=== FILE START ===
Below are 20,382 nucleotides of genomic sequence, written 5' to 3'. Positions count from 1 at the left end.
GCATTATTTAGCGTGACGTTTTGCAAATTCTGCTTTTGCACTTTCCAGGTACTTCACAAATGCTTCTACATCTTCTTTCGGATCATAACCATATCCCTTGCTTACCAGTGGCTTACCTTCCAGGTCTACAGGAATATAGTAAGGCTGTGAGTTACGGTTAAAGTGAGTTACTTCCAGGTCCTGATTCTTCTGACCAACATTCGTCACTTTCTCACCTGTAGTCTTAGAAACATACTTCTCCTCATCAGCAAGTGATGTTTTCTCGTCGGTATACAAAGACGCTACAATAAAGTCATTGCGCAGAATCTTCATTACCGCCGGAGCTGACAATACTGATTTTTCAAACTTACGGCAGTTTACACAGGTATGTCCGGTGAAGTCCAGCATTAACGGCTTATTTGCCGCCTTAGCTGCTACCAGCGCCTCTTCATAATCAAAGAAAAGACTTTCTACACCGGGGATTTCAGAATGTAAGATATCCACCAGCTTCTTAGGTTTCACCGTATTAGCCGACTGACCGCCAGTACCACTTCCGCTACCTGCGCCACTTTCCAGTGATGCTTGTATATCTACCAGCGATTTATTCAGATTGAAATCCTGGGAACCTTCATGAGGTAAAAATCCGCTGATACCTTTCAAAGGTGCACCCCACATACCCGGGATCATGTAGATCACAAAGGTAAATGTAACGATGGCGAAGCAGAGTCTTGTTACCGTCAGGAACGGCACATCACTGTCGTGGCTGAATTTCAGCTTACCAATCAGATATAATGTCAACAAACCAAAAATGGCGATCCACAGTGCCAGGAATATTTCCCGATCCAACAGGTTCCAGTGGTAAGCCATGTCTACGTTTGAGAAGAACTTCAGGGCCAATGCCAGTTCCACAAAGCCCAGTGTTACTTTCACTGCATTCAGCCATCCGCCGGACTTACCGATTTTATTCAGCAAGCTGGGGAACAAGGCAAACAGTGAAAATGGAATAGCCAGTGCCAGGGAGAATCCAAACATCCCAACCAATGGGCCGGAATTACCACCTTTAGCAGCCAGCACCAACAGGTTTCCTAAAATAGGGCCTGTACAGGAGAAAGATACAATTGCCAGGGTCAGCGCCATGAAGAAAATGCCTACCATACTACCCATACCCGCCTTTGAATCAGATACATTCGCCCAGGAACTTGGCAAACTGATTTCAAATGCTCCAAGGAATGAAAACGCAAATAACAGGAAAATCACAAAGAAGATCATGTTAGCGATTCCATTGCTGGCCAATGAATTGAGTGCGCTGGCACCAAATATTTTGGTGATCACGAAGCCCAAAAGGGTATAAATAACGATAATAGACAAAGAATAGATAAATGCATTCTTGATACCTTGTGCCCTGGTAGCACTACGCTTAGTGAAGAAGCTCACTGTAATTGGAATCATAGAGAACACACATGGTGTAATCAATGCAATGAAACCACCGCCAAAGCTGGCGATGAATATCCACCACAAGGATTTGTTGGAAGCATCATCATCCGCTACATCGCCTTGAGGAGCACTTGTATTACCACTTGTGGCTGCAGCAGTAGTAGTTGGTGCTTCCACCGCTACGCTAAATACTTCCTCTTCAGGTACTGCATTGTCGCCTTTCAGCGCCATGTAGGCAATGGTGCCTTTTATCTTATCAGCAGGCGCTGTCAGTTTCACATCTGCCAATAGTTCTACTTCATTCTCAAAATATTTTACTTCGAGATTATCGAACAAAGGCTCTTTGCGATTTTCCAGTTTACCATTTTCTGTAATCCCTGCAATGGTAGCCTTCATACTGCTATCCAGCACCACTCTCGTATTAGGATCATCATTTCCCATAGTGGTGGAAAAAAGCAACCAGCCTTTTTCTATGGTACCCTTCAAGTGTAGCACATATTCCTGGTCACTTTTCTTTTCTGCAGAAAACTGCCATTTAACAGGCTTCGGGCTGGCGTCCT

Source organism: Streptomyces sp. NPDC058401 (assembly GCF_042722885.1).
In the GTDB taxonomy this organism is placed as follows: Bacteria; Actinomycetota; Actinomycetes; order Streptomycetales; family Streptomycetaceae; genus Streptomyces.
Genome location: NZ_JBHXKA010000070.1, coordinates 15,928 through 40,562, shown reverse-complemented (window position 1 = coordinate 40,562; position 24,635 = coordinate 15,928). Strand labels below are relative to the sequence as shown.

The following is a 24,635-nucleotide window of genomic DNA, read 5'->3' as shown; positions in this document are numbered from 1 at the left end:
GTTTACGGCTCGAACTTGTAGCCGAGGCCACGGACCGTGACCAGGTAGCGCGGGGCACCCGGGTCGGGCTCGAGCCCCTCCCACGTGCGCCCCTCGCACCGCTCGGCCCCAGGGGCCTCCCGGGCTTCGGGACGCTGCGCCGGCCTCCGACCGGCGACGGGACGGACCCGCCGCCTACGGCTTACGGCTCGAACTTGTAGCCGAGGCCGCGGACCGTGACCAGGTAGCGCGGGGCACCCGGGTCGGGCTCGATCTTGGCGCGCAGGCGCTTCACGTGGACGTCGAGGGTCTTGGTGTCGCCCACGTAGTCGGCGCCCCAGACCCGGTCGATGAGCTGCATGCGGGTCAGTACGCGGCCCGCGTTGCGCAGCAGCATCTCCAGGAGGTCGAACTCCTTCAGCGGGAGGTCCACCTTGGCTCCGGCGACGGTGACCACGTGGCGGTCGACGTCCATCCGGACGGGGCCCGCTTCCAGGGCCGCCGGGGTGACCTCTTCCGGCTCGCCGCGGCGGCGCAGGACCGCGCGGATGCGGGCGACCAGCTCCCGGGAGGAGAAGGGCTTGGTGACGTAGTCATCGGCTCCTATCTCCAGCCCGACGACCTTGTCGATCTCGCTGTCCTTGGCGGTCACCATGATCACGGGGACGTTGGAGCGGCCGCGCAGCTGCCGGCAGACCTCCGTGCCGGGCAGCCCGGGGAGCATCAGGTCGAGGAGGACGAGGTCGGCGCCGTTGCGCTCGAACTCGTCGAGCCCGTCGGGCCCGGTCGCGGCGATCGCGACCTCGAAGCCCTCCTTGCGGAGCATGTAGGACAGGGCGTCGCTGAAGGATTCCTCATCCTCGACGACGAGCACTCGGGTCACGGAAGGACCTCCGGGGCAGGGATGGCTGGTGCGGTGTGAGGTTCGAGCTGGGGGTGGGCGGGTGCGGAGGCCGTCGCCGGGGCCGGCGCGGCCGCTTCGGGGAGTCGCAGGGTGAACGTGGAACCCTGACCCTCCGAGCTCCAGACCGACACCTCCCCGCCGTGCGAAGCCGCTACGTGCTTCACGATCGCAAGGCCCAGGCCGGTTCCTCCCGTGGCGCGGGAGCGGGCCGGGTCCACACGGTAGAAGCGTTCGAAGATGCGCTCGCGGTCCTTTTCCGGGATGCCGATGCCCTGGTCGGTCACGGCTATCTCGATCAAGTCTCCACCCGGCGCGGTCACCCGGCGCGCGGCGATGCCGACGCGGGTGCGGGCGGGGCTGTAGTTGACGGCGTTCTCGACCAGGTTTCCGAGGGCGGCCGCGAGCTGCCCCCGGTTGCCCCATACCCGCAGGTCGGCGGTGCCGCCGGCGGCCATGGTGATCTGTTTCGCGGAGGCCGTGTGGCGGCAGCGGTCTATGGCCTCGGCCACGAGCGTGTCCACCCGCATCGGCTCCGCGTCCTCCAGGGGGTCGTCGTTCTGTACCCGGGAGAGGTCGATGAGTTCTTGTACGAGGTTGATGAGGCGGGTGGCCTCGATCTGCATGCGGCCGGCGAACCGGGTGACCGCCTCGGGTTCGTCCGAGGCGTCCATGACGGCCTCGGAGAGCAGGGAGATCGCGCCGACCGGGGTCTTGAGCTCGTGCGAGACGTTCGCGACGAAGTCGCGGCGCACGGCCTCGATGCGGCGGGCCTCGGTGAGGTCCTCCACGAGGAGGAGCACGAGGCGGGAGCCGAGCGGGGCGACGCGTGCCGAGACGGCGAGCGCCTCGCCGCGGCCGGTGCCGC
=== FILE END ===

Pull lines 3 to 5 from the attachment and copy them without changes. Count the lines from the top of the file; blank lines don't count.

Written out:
Source organism: Streptomyces sp. NPDC058401 (assembly GCF_042722885.1).
In the GTDB taxonomy this organism is placed as follows: Bacteria; Actinomycetota; Actinomycetes; order Streptomycetales; family Streptomycetaceae; genus Streptomyces.
Genome location: NZ_JBHXKA010000070.1, coordinates 15,928 through 40,562, shown reverse-complemented (window position 1 = coordinate 40,562; position 24,635 = coordinate 15,928). Strand labels below are relative to the sequence as shown.